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The Gaze Kindle Edition
A beautiful and compelling novel, Elif Shafak's The Gaze considers the damage which can be inflicted by our simple desire to look at others
"I didn't say anything. I didn't return his smiles. I looked at him in the wide mirror in front of where I was sitting. He grew uncomfortable and avoided my eyes. I hate those who think fat people are stupid.'
An obese woman and her lover, a dwarf, are sick of being stared at wherever they go, and so decide to reverse roles. The man goes out wearing make up and the woman draws a moustache on her face. But while the woman wants to hide away from the world, the man meets the stares from passers-by head on, compiling his 'Dictionary of Gazes' to explore the boundaries between appearance and reality.
Intertwined with the story of a bizarre freak-show organised in Istanbul in the 1880s, The Gaze considers the damage which can be inflicted by our simple desire to look at others.
"Beautifully evoked" - The Times
"Original and Compelling" - TLS
"Plays with ideas of beauty and ugliness like they're Rubik's cubes" - Helen Oyeyemi
"Entertaining and affecting" - Publishers' Weekly
Elif Shafak is the acclaimed author of The Bastard of Istanbul and The Forty Rules of Love and is the most widely read female novelist in Turkey. Her work has been translated into more than thirty languages. She is a contributor for The Telegraph, Guardian and the New York Times and her TED talk on the politics of fiction has received 500 000 viewers since July 2010. She is married with two children and divides her time between Istanbul and London.
About the Author
Elif Shafak, born 1971 in Strasbourg, spent her teenage years in Spain before returning to Turkey. She is an outstanding name amongst young Turkish authors, and has written four novels and won the Mevlana Prize for the best work in mystical and transcendental literature. She holds a masters degree in Women's Studies and is currently an Assistant professor at Tuscan University, Arizona. --This text refers to an out of print or unavailable edition of this title.
Original and compelling (TLS)
Plays with ideas of beauty and ugliness like they're Rubik's cubes (Helen Oyeyemi)
Entertaining and affecting (Publishers’ Weekly)
Elif Shafak is the best author to come out of Turkey in the last decade (Orhan Pamuk)
Beautifully evoked (The Times The Times)
Original and compelling (TLS TLS)
Plays with ideas of beauty and ugliness like they're Rubik's cubes (Helen Oyeyemi Helen Oyeyemi)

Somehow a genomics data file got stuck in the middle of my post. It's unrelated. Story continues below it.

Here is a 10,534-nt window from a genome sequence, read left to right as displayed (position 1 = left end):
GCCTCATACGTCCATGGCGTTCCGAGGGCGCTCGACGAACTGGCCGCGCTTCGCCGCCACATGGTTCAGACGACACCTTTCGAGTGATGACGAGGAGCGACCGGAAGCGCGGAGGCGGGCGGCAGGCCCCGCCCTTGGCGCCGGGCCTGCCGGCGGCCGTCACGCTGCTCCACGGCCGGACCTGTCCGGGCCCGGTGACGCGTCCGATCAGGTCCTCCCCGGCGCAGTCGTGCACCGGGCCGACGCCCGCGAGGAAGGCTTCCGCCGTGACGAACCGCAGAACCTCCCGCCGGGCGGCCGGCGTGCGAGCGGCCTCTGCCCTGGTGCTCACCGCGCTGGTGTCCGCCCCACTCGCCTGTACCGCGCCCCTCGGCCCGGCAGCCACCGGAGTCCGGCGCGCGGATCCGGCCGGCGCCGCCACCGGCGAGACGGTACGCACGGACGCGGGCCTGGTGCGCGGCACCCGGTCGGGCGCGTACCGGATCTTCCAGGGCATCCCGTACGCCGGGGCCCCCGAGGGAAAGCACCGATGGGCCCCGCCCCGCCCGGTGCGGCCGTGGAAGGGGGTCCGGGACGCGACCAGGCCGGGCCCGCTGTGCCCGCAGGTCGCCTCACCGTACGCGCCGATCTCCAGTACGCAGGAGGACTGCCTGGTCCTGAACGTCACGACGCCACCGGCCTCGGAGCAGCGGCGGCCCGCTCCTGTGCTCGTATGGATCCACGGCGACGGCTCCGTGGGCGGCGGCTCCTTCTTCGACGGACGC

Entertaining and affecting (Publishers’ Weekly Publishers’ Weekly)
Elif Shafak is the best author to come out of Turkey in the last decade (Orhan Pamuk Orhan Pamuk) --This text refers to an out of print or unavailable edition of this title.
- ASIN : B009NXUUYQ
- Publisher : Penguin; Reissue edition (1 November 2012)
- Language : English
- File size : 2230 KB
- Text-to-Speech : Enabled
- Screen Reader : Supported
- Enhanced typesetting : Enabled
- X-Ray : Not Enabled
- Word Wise : Enabled
- Print length : 272 pages
- Best Sellers Rank: #158,021 in Kindle Store (See Top 100 in Kindle Store)
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I have started an Elif Shafak Reading Project this year – to read one Shafak every month starting with The Gaze, which I reread in January. The Gaze still is my favourite book written by her. It unpacks so much. It is layered with so much – our preconceived notions about people, about the way they look, and how we look in that regard; of how the world views us, and how our desire to look at others takes life spinning in different orbits.
The Gaze is perhaps not Shafak’s popular book, but I absolutely adore it. A story that spans across time and characters that are embroiled in the concept of how they look and what it means to them. An obese woman and her lover, a dwarf, decide to reclaim the streets. They decide to step out in the world that ridicules them. So, they reverse roles. The man wears make-up and dresses like a woman. The woman sports a moustache on her face. This is their story.
There is then the story of Memis that takes place centuries ago – who decides to create a circus of people, and not animals – weird looking people to get others intrigued and curious to come and see them. At the same time, we see Memis’s loneliness and why he does what he does.
In all of this, there is also the Dictionary of The Gazes that the dwarf is working on. It is based on incidents, and movies, and what does the gaze mean at the end of the day.
Shafak’s prose shines on every page. The writing is terrific and for me it was hard to believe (as always) that this was one of her earlier works. The translation by Brendan Freely is on point. At no point do you feel that you are reading a translated work. The book is suggestive. The book is all sorts of unique and perhaps even difficult to get into. The book isn’t linear in its narrative and I love that about it. Read The Gaze to get a sense of Shafak’s writing and the worlds she conjures, as an extension of the world we inhabit.
By Simmmmmisharma on 29 July 2020